One can also detect a dichotomy between the players seeking to use their large customer bases – e.g. Apple Pay, MCX and Chase, which is the top US retail bank for credit card issuance – and the ‘outsiders’ – startups, or former startup in the case of PayPal, which are aiming to beat a path towards an open market for everyone. The first group, with Apple the case in point, wants to impose a de facto standard by ensuring mass adoption by the general public, while the second group is looking to negotiate standards upfront.
Solving the chicken-and-egg conundrum
Although Apple is not telling us exactly how well Apple Pay is doing in financial terms, the product continues to make headway. At launch it already had 220,000 stores and apps on board, and eMarketer reckons this number will soon rise to 1.5 million. In addition, two major partnerships have been signed: with Starbucks, providing for Apple Pay to be available in 7,500 of the coffee chain’s outlets in 2016; and with KFC. Meanwhile PayPal, with its 173 million users, has recently started working with leading US retailer Macy’s, which now accepts the Apple Pay solution at its stores.
Moreover, the eMarketer analysts are forecasting that customers at stores in the United States which use these point-of-sale mobile payment systems will by 2016 form a vast community of over 37.5 million people. This seems likely to go some way towards overcoming the old chicken-and-egg paradox. On the one hand, consumers are unlikely to pick up on new payment methods if too few merchants offer the facility in their stores. On the other hand, merchants will only sign partnerships with suppliers of such solutions – and install terminals which are compatible with this type of payment method – if they are certain that their customers will want to use them. There is also the issue of added value. At the moment many members of the US public would argue that being able to pay with your telephone adds no more value than being able to pay with your credit card at the counter.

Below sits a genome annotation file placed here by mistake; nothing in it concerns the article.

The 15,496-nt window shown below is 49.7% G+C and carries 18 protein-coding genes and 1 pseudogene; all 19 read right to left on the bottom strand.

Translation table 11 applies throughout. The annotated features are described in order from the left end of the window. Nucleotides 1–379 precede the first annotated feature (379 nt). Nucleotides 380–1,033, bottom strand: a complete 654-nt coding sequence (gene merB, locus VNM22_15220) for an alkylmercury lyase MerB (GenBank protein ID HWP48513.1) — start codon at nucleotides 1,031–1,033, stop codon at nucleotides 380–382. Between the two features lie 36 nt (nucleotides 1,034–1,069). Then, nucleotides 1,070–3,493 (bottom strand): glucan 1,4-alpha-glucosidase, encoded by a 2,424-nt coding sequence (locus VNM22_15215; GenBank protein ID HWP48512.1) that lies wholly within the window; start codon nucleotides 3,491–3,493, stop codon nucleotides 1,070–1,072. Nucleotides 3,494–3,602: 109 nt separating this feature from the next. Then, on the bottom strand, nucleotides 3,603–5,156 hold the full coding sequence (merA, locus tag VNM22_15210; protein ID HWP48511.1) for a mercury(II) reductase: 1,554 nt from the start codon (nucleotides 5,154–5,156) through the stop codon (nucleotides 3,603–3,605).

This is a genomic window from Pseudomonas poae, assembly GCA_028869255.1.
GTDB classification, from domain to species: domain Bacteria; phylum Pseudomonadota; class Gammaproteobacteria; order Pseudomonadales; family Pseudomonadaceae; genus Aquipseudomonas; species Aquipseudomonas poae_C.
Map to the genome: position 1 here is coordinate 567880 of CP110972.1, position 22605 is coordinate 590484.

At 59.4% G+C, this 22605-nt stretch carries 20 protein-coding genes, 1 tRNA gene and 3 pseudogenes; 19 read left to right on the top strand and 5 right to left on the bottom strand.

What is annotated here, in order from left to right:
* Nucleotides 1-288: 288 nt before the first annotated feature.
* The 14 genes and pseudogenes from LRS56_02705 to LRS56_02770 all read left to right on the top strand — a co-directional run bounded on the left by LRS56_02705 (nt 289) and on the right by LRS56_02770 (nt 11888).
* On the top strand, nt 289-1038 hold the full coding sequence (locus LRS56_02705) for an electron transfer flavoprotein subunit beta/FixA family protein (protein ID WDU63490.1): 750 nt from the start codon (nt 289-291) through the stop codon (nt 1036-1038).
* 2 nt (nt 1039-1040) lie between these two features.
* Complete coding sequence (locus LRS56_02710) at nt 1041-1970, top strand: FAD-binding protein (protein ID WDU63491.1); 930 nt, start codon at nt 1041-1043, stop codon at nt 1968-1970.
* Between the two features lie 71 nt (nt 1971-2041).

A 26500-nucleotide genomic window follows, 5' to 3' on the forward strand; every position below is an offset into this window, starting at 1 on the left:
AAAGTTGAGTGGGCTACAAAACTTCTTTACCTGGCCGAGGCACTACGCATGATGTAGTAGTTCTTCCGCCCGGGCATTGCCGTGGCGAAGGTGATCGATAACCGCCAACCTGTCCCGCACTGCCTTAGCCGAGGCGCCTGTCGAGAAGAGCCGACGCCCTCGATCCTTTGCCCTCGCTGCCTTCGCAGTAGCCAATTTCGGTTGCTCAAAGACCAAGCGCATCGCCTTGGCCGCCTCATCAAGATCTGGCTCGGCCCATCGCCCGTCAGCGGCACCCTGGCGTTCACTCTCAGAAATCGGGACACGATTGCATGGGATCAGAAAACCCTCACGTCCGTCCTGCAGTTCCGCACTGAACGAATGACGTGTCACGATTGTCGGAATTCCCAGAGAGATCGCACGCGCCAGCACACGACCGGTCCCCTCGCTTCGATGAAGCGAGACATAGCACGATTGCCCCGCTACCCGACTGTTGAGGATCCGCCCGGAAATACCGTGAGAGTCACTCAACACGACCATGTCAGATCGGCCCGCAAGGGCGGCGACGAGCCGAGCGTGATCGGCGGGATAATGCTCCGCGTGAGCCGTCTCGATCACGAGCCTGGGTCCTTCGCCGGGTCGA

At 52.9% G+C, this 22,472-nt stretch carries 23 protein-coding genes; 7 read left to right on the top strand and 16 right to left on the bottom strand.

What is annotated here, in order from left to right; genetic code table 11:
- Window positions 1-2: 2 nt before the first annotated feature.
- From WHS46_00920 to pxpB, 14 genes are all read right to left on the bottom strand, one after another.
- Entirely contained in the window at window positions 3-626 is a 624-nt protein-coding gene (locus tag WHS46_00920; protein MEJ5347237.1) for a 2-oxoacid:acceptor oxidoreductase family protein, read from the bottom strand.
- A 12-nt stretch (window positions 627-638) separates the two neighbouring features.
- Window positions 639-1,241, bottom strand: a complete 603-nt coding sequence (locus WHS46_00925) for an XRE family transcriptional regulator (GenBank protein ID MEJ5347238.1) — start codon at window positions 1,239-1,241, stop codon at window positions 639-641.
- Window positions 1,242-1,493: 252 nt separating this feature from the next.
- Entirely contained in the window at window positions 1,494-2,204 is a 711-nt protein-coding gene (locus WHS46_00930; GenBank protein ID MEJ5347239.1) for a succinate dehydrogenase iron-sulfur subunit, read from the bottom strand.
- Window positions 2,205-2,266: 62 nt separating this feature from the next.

The trump card for digital wallets in terms of their appeal to merchants is enabling retailers to act before, during and post the transaction: “If the wallet remains no more than a form of payment acceptance – contactless though it might be – at the end of the day it’ll be no more attractive than any other means of payment.”
Matthieu Soulé explains: ‟Consumers are expecting more from using digital wallets. It’s not just about switching to mobile payments but about adopting a solution – ideally mobile payments together with a range of services. They might be offered money-off coupons, for instance. This is exactly what retailers want: they want to be able to act on what happens before, during and after the transaction so as to raise their customer conversion and retention rates, which they might be able to achieve by for instance pushing promotional offers or other coupons via the wallet. In other words, if the wallet remains no more than a form of payment acceptance – contactless though it might be – at the end of the day it’ll be no more attractive than any other means of payment.” He adds nevertheless: “But the fact is that there are real convergence points between the interests of the consumer and the retailer when it comes to the added value provided by digital wallets. That’s where we’re likely to see solutions emerge. And the promise of seeing these wallets simplify the processes of small and medium-sized firms, or combining into a single product a diverse range of services which today are being provided by various different players, is on everyone’s mind. However, there are as yet no real initiatives underway capable of creating an ecosystem of connected services which do add value for both parties in this way.”
As a last word on the subject it might however be worth pointing out that adoption of bank cards – which are regarded an absolute must today – did not happen overnight.